This means some significant changes—most noticeably to the building envelope, or those bits that separate inside from out. TE Studio is providing the design for this winter coat. We are looking to sustainable materials in an effort to cut the heating demand to about 12kBTUs, or about three hairdryers going at the same time. 9-1/2″ i-Joists will be screwed to an air-tightened sheathing layer on the outside of the current shell, and dense-packed with cellulose insulation for an R-value of 44. Since we are also adding to the back of the house we decided to design a new “hat” for the home. A trussed hip-roof will provide R-77 of cellulose insulation. Even the basement will be insulated to R-values in the 30s. Combined with an airtightness goal of 1.0 ACH50 or better, this retrofit will meet the requirements set forth in the current draft of the EnerPHit standard. According to the German Passiv Haus Institute, this is the first EnerPHit project in North America.
Mechanical ventilation is a good idea for most buildings, but it is essential for any high-performance building. We designed an ERV-based whole house system with an efficiency rating of over 90%. This means that the precious heating energy will remain inside the envelope while the occupants are supplied with outside air year-round. We are able to recycle the home’s existing boiler and continue to heat the home with in-floor heat. The same boiler will also provide hot water. This project demonstrates the amazing potential of a high-efficiency design for existing homes in a cold climate through a great amount of recycling of what is existing—paired with carefully selected sustainable materials and methods for the retrofit and what is new.
The design is complementary to the building’s origins and surroundings. An open first floor plan will provide much needed space for the family, and offer a connection with the backyard. On the second floor we are adding bed rooms for the kids and an additional bath. At just over 2,000 finished square feet (counting the basement), this is no mansion for 5 people and two dogs, but with its well organized layout, it will be incredibly functional.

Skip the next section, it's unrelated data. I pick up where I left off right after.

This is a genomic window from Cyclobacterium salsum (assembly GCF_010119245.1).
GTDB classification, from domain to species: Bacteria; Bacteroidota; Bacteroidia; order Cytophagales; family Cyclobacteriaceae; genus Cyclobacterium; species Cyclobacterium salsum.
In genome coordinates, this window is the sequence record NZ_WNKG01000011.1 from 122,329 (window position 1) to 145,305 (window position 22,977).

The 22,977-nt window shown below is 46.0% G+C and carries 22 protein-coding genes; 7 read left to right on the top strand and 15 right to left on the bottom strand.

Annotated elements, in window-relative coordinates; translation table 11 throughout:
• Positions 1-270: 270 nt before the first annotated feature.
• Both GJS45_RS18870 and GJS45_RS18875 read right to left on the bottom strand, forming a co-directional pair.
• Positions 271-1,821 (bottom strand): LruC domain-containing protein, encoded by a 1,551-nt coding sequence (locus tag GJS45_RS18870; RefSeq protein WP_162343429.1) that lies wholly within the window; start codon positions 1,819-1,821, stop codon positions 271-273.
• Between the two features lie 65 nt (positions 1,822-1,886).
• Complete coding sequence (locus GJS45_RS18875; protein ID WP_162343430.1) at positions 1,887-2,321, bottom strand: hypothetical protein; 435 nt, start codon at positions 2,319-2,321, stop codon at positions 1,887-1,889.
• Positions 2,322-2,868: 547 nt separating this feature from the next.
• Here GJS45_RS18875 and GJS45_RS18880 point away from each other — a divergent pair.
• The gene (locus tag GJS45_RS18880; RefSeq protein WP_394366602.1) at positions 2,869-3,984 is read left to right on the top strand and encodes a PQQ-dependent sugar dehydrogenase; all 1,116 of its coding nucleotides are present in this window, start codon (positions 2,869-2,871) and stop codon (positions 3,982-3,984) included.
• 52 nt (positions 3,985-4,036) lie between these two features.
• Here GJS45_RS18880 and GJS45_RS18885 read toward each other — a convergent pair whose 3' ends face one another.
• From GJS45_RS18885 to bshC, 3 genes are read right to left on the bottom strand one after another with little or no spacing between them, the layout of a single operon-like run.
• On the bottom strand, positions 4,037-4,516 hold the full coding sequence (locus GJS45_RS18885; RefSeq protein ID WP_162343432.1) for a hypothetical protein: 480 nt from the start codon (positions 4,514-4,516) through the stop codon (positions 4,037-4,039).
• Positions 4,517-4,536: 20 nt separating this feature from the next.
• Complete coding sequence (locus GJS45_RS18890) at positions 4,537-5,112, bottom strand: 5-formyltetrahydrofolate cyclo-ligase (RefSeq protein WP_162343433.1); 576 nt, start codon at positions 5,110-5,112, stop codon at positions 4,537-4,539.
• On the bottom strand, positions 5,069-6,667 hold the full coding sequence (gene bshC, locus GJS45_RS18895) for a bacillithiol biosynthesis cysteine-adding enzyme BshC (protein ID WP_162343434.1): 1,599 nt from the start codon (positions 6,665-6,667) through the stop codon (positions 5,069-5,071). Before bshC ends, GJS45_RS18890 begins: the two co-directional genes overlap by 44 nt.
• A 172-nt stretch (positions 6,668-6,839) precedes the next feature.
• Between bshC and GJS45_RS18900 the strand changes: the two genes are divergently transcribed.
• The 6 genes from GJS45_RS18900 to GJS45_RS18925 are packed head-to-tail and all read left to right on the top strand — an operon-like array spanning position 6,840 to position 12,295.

We are very excited about this project. The owners are offering updates on the project at http://www.minnephithouse.com
Only one question left to ask: What do the chickens think of this?
Synergy is a beacon for the 21st century renaissance of residential high-performance design. It is built on the world’s leading energy efficiency standard—Passive House. Within a building envelope that is designed to minimize maintenance cycles and age gracefully, it provides highest levels of comfort and healthy day-lit interiors. Synergy’s combination of amazing performance and built-in energy conservation make it a leapfrog performer that will save you money month after month, year after year. The extremely reduced environmental footprint and extensive use of green materials combine with highly functional floor plans and beautiful, customizable design to compliment your lifestyle.